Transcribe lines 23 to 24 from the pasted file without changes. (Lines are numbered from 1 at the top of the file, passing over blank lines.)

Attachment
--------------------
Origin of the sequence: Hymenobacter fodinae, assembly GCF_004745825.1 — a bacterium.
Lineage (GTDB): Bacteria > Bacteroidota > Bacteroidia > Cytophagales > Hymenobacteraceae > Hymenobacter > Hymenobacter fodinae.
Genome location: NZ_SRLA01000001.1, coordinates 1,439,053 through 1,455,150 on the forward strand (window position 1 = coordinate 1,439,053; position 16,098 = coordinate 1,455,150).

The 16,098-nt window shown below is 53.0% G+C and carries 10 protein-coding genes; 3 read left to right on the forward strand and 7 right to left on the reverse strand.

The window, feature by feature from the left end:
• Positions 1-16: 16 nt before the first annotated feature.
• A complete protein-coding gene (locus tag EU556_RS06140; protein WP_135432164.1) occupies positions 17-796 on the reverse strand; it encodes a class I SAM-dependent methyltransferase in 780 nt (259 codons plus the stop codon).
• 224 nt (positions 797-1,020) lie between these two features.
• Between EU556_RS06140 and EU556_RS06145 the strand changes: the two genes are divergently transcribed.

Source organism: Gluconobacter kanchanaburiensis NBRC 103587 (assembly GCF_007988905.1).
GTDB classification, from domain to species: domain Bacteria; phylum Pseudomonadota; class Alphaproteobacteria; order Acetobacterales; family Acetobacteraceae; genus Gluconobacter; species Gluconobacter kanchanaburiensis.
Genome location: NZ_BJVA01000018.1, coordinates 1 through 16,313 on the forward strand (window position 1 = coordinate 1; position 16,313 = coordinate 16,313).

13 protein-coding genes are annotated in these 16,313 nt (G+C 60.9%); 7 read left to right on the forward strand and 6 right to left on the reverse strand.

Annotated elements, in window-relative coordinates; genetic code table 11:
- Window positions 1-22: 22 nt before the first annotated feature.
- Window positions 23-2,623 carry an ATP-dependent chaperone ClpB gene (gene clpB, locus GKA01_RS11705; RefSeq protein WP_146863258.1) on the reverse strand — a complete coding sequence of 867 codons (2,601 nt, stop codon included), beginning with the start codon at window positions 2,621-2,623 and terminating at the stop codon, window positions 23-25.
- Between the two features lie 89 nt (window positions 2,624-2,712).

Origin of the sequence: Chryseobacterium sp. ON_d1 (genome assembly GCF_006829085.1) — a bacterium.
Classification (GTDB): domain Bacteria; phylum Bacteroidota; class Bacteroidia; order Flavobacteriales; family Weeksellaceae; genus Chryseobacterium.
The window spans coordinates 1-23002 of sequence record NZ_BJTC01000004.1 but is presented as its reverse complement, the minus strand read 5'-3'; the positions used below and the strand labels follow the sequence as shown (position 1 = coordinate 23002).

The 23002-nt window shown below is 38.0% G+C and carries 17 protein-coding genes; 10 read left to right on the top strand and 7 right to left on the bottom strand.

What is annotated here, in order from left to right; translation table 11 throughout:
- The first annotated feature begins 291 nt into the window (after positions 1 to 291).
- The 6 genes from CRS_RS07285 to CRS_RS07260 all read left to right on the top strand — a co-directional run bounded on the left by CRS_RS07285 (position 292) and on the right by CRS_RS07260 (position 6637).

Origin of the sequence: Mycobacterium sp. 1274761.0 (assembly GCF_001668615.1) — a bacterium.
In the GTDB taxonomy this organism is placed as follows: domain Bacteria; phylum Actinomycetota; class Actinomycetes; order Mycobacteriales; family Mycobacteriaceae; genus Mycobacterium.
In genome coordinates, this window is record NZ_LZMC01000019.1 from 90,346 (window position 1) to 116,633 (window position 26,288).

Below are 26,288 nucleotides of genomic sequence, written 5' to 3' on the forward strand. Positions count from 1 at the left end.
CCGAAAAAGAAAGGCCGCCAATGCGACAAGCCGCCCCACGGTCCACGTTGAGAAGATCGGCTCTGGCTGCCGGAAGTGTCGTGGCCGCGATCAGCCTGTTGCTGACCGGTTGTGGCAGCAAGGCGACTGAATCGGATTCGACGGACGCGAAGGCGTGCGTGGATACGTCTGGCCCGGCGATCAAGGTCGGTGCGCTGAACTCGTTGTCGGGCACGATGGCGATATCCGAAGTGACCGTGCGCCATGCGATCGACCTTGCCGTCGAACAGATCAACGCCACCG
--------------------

- The first annotated feature begins 291 nt into the window (after positions 1 to 291).
- The 6 genes from CRS_RS07285 to CRS_RS07260 all read left to right on the top strand — a co-directional run bounded on the left by CRS_RS07285 (position 292) and on the right by CRS_RS07260 (position 6637).